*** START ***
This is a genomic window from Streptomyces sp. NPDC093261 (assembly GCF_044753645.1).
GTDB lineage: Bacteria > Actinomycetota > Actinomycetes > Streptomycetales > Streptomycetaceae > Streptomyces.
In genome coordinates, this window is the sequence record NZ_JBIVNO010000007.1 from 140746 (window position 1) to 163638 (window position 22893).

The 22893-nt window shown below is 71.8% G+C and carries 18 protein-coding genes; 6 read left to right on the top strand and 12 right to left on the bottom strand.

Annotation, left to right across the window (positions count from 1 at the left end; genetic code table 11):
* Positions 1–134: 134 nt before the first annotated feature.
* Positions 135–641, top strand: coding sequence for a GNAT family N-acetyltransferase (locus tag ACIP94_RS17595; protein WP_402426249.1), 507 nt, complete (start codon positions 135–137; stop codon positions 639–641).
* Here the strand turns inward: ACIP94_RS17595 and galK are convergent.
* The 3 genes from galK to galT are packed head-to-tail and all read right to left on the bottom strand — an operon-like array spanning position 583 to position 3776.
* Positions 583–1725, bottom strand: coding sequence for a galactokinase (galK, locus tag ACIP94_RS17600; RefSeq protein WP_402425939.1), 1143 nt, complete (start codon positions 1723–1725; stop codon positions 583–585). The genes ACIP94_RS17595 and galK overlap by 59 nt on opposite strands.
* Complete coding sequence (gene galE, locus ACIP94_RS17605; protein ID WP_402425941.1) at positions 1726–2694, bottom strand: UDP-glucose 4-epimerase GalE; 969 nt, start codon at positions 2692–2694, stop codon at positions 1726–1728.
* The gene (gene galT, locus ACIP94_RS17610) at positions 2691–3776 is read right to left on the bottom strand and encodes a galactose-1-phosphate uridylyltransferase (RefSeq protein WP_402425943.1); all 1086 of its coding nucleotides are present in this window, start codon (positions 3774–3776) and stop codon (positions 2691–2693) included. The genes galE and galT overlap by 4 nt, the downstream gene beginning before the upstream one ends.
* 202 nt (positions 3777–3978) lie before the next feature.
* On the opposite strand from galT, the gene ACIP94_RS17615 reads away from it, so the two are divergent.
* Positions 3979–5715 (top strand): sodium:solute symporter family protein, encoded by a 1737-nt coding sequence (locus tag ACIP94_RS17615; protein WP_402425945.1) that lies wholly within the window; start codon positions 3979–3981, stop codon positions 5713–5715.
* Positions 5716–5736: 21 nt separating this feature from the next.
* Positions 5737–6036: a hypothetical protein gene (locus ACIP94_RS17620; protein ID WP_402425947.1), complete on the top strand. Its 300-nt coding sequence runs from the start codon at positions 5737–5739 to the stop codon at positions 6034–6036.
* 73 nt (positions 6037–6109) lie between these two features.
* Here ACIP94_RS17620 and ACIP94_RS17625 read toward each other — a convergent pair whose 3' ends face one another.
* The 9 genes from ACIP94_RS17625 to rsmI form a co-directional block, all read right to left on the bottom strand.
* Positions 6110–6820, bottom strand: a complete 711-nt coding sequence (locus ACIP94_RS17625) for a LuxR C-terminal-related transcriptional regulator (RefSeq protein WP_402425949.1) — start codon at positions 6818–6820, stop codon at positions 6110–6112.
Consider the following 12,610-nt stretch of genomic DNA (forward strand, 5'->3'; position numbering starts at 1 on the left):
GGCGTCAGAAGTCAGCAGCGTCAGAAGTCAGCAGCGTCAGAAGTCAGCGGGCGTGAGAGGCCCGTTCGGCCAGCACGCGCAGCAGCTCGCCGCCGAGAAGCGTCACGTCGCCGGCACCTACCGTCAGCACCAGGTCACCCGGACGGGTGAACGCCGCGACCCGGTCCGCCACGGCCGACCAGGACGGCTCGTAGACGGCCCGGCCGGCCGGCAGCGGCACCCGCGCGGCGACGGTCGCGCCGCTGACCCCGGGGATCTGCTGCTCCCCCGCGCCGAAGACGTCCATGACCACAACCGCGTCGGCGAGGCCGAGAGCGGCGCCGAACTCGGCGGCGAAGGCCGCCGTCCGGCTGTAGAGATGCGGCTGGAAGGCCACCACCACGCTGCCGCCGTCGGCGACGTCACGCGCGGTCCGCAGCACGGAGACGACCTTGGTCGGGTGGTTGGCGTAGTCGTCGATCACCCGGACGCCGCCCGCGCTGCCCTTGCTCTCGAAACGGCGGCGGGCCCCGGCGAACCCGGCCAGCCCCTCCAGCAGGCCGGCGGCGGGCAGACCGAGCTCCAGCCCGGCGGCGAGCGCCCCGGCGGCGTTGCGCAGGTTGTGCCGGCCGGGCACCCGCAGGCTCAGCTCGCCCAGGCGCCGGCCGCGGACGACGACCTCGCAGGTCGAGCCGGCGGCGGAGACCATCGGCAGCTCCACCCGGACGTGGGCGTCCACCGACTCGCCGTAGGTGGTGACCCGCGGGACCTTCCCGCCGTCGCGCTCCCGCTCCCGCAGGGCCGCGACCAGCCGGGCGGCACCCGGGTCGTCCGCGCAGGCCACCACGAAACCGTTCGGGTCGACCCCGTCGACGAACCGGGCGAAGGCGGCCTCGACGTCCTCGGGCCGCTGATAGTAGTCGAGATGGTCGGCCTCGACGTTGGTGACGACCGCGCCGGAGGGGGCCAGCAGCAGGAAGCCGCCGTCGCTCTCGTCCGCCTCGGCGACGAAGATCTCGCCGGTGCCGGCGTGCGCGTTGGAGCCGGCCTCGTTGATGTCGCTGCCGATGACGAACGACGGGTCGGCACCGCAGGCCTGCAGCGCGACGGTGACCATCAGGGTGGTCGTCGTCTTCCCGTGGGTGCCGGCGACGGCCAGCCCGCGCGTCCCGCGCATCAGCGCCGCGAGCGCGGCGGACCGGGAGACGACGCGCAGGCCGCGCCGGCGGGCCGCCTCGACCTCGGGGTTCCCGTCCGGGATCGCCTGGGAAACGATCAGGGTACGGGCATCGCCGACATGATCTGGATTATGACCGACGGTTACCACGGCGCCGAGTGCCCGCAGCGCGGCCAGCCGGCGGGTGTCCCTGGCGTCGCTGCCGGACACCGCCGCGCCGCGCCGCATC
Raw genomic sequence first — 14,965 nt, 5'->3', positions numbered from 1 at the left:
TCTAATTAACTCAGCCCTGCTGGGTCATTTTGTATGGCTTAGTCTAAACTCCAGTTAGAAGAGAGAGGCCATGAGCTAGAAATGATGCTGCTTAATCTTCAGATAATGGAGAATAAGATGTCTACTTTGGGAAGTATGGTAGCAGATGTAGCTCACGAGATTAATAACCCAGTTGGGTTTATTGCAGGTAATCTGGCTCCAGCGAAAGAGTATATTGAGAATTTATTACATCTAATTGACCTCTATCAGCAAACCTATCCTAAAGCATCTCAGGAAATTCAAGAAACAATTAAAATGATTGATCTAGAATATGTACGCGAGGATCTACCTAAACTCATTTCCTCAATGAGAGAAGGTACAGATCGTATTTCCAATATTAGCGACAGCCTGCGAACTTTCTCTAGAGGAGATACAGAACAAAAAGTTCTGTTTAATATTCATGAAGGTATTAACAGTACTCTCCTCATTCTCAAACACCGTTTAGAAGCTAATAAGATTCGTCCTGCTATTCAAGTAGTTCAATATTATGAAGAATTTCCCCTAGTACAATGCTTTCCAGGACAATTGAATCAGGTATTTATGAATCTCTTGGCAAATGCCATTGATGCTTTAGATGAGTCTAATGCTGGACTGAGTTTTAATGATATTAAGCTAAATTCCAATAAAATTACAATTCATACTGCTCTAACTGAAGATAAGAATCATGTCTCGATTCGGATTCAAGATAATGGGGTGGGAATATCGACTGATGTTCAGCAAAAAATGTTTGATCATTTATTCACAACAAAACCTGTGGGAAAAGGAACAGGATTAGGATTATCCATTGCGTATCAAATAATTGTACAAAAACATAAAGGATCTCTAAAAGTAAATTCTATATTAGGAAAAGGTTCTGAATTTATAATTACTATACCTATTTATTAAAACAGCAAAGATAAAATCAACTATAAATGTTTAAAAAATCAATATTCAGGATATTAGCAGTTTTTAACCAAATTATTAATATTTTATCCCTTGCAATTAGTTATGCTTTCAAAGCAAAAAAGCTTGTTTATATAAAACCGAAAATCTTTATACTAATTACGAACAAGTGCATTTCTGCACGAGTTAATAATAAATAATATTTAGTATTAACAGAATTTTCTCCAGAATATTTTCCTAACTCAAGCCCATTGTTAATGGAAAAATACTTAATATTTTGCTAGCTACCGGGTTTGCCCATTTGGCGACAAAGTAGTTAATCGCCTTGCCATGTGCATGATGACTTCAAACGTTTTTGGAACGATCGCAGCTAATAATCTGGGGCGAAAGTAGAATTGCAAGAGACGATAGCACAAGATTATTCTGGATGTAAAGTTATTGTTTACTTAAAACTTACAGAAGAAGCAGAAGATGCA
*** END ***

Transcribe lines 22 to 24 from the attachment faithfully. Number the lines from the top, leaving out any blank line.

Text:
Consider the following 12,610-nt stretch of genomic DNA (forward strand, 5'->3'; position numbering starts at 1 on the left):
GGCGTCAGAAGTCAGCAGCGTCAGAAGTCAGCAGCGTCAGAAGTCAGCGGGCGTGAGAGGCCCGTTCGGCCAGCACGCGCAGCAGCTCGCCGCCGAGAAGCGTCACGTCGCCGGCACCTACCGTCAGCACCAGGTCACCCGGACGGGTGAACGCCGCGACCCGGTCCGCCACGGCCGACCAGGACGGCTCGTAGACGGCCCGGCCGGCCGGCAGCGGCACCCGCGCGGCGACGGTCGCGCCGCTGACCCCGGGGATCTGCTGCTCCCCCGCGCCGAAGACGTCCATGACCACAACCGCGTCGGCGAGGCCGAGAGCGGCGCCGAACTCGGCGGCGAAGGCCGCCGTCCGGCTGTAGAGATGCGGCTGGAAGGCCACCACCACGCTGCCGCCGTCGGCGACGTCACGCGCGGTCCGCAGCACGGAGACGACCTTGGTCGGGTGGTTGGCGTAGTCGTCGATCACCCGGACGCCGCCCGCGCTGCCCTTGCTCTCGAAACGGCGGCGGGCCCCGGCGAACCCGGCCAGCCCCTCCAGCAGGCCGGCGGCGGGCAGACCGAGCTCCAGCCCGGCGGCGAGCGCCCCGGCGGCGTTGCGCAGGTTGTGCCGGCCGGGCACCCGCAGGCTCAGCTCGCCCAGGCGCCGGCCGCGGACGACGACCTCGCAGGTCGAGCCGGCGGCGGAGACCATCGGCAGCTCCACCCGGACGTGGGCGTCCACCGACTCGCCGTAGGTGGTGACCCGCGGGACCTTCCCGCCGTCGCGCTCCCGCTCCCGCAGGGCCGCGACCAGCCGGGCGGCACCCGGGTCGTCCGCGCAGGCCACCACGAAACCGTTCGGGTCGACCCCGTCGACGAACCGGGCGAAGGCGGCCTCGACGTCCTCGGGCCGCTGATAGTAGTCGAGATGGTCGGCCTCGACGTTGGTGACGACCGCGCCGGAGGGGGCCAGCAGCAGGAAGCCGCCGTCGCTCTCGTCCGCCTCGGCGACGAAGATCTCGCCGGTGCCGGCGTGCGCGTTGGAGCCGGCCTCGTTGATGTCGCTGCCGATGACGAACGACGGGTCGGCACCGCAGGCCTGCAGCGCGACGGTGACCATCAGGGTGGTCGTCGTCTTCCCGTGGGTGCCGGCGACGGCCAGCCCGCGCGTCCCGCGCATCAGCGCCGCGAGCGCGGCGGACCGGGAGACGACGCGCAGGCCGCGCCGGCGGGCCGCCTCGACCTCGGGGTTCCCGTCCGGGATCGCCTGGGAAACGATCAGGGTACGGGCATCGCCGACATGATCTGGATTATGACCGACGGTTACCACGGCGCCGAGTGCCCGCAGCGCGGCCAGCCGGCGGGTGTCCCTGGCGTCGCTGCCGGACACCGCCGCGCCGCGCCGCATC
Raw genomic sequence first — 14,965 nt, 5'->3', positions numbered from 1 at the left: